Bigger Role for Kazakhstani President at National Security Council to Ensure Smooth Transition

Publication: Eurasia Daily Monitor Volume: 15 Issue: 88

Kazakhstani President Nursultan Nazarbayev (Source:

On May 31, the Kazakhstani Senate approved a bill on reforming the National Security Council (NSC) of Kazakhstan. This move marked the official end of a months-long legislative process, to be followed in the days to come by a presidential endorsement, which is the precondition for its becoming law. The NSC was initially formed in August 1991, less than half a year before Kazakhstan declared its independence from the Soviet Union. In June 1993, this state organ acquired its current status as a consultative body under the presidency. In ordinary times, a new law regulating the activity and legal responsibilities of the NSC would have barely attracted any public or media attention. This time was different. The concluding paragraph of a statement issued by the Senate Committee for Constitutional Legislation, Legal Reform and Law Enforcement reads as follows: “It is established that the First President of Kazakhstan [incumbent Nursultan Nazarbayev]—Elbasy [“head of state” in Kazakh language]—is entitled to the life chairmanship of the National Security Council by virtue of his historic mission” (,,, May 31).

When the draft law was initially introduced to parliament in February, Justice Minister Marat Beketayev made the case for its smooth passage through both chambers. “This bill is another reminder of the fact that the head of state has a special status and enjoys the full trust of the population. We need stability more than ever in current circumstances, when terrorist and extremist threats are especially high. This bill is about strengthening the mechanisms that ensure stability in our country,” he said. The NSC in its revised shape will officially serve as the “coordinating constitutional body.” The first chapter of the law focuses on its legal attributions, such as examination of key directions of state policy in the field of national security, defense and combat readiness. In addition, the NSC will assume overall supervision of all state bodies entrusted with national security tasks (, February 9;, February 8).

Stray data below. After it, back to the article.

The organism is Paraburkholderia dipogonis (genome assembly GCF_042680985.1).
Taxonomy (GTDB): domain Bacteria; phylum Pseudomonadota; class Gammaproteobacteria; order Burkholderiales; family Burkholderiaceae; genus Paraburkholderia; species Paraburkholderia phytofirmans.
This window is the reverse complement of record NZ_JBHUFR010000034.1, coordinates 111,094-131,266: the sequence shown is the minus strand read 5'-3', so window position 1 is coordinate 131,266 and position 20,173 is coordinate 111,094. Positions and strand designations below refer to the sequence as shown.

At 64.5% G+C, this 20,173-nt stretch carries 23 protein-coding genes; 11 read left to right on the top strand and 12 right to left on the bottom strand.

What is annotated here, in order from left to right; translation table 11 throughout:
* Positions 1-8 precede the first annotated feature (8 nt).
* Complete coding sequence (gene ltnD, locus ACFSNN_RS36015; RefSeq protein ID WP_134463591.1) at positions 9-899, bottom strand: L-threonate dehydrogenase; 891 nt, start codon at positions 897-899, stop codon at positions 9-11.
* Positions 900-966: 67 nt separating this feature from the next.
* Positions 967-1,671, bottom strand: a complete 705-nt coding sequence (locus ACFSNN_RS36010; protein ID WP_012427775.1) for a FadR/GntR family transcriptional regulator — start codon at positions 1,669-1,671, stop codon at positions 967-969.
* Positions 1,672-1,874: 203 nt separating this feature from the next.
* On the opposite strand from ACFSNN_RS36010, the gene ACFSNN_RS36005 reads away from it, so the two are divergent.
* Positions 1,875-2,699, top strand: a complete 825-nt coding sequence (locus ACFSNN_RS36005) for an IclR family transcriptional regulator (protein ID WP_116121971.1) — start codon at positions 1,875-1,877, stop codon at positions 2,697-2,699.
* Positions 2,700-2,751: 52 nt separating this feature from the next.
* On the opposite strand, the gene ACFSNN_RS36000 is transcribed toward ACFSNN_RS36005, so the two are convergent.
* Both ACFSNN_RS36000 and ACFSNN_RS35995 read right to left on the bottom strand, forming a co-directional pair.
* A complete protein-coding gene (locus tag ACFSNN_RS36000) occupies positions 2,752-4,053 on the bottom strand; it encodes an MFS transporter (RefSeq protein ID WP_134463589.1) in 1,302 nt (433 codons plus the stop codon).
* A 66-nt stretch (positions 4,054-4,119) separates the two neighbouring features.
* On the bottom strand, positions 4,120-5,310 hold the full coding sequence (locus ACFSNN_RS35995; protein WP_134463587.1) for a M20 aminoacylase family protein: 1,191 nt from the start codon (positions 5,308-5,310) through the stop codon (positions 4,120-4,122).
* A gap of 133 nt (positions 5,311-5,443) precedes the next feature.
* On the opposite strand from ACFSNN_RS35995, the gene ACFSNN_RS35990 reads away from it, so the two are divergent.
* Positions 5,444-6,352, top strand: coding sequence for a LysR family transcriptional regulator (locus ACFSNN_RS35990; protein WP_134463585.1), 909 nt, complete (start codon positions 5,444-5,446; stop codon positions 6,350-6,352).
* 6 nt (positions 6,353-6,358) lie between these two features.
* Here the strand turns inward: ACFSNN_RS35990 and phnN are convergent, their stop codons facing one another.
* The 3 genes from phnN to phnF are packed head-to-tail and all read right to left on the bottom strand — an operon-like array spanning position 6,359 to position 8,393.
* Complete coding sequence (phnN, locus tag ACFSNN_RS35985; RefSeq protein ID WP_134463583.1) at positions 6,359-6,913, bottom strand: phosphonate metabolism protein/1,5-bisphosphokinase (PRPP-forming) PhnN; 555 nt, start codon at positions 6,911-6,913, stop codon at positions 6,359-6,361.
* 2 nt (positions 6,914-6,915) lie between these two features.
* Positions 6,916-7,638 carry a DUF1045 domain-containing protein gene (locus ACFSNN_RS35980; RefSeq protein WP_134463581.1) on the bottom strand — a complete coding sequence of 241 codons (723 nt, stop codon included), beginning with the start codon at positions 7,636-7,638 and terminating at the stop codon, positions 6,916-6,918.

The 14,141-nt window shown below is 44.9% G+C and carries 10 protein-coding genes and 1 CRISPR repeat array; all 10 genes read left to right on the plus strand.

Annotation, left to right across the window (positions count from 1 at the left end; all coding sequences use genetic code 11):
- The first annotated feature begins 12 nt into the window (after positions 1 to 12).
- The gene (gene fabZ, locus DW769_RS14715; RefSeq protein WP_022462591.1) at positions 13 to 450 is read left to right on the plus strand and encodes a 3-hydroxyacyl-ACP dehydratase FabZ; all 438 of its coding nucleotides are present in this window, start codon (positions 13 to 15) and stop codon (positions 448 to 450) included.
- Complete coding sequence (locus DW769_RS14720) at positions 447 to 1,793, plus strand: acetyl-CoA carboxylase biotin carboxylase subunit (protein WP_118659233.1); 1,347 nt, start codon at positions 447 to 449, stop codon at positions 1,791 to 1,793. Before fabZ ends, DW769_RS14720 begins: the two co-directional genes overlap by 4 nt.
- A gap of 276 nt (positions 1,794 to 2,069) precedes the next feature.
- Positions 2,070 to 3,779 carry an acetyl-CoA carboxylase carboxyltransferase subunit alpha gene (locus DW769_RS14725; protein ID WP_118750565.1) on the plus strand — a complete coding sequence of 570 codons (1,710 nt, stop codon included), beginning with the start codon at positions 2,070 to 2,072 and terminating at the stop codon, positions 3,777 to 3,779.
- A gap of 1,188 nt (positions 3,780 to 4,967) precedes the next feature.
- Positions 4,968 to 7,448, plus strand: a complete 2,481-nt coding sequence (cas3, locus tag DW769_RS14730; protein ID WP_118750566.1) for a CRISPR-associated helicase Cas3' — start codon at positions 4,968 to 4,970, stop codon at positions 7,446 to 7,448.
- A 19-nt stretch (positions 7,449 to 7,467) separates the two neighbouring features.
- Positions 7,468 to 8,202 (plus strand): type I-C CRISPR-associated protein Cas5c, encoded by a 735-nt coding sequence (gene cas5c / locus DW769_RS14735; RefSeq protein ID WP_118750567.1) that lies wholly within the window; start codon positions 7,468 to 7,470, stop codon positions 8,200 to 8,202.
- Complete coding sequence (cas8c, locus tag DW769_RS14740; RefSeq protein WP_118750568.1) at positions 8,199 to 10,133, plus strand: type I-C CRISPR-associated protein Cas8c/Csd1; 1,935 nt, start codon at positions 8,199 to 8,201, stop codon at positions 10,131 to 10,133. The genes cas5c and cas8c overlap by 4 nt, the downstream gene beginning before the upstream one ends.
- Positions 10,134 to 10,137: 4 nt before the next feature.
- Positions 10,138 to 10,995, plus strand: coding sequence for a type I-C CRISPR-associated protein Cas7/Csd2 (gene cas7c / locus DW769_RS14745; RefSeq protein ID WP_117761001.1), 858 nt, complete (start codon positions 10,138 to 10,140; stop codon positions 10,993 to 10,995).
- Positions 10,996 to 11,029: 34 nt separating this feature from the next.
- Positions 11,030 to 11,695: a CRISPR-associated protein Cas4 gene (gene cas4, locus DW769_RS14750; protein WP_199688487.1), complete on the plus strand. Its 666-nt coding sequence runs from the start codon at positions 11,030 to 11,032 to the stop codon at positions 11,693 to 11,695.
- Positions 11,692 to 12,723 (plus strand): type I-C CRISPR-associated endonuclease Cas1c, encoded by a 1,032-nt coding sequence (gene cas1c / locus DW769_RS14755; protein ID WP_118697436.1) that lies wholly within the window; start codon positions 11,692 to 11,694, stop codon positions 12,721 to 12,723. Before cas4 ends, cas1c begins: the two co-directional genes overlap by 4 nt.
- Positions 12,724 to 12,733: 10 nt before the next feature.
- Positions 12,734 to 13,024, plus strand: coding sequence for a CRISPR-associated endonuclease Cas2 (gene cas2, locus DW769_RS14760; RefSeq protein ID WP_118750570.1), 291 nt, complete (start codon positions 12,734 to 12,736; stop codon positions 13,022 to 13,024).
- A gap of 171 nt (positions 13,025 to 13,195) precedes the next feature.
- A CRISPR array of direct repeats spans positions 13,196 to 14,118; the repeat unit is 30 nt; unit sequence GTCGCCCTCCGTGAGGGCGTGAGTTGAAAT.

According to the second chapter, President Nazarbayev will chair all meetings of the NSC, distribute instructions to its members and approve internal regulations, organizational charts and operating guidelines. Interestingly, while it may seem—based on Minister Beketayev’s earlier statements and the conclusions of parliamentary deliberations—that the president will become lifelong chairman only upon endorsing the bill, he has already legally enjoyed this prerogative since the end of last year. In December 2017, the parliament passed amendments to the law “On the First President,” thereby granting Nazarbayev this additional right, along with the preexisting lifelong chairmanship of the Assembly of the Peoples of Kazakhstan. The other statutory members of the NSC include, in order of seniority: the speaker of the Senate, speaker of the Mazhilis (lower chamber of parliament), prime minister, secretary of state, head of the presidential administration, secretary of the NSC, prosecutor general, director of the National Security Committee, as well as ministers of foreign affairs, defense and interior (, May 31, 2018;, December 22, 2017).